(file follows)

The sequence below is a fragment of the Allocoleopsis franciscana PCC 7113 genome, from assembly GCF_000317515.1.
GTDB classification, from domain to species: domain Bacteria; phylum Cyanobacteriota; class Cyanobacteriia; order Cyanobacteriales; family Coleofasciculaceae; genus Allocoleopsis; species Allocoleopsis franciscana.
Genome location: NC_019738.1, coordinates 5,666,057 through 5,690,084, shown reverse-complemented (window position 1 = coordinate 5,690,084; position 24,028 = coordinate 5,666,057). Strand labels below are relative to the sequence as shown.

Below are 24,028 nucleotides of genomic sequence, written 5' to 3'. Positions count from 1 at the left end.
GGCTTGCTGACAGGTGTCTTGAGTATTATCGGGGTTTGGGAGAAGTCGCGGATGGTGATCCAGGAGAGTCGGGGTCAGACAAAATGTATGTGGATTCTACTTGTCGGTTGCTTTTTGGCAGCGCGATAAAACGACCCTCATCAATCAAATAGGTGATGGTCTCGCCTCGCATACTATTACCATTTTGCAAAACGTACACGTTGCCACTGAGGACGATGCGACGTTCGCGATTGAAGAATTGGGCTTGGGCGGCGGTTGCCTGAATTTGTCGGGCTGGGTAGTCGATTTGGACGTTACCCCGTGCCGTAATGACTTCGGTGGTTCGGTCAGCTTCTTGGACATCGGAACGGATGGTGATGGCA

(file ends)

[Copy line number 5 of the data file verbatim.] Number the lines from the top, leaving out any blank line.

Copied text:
GGCTTGCTGACAGGTGTCTTGAGTATTATCGGGGTTTGGGAGAAGTCGCGGATGGTGATCCAGGAGAGTCGGGGTCAGACAAAATGTATGTGGATTCTACTTGTCGGTTGCTTTTTGGCAGCGCGATAAAACGACCCTCATCAATCAAATAGGTGATGGTCTCGCCTCGCATACTATTACCATTTTGCAAAACGTACACGTTGCCACTGAGGACGATGCGACGTTCGCGATTGAAGAATTGGGCTTGGGCGGCGGTTGCCTGAATTTGTCGGGCTGGGTAGTCGATTTGGACGTTACCCCGTGCCGTAATGACTTCGGTGGTTCGGTCAGCTTCTTGGACATCGGAACGGATGGTGATGGCA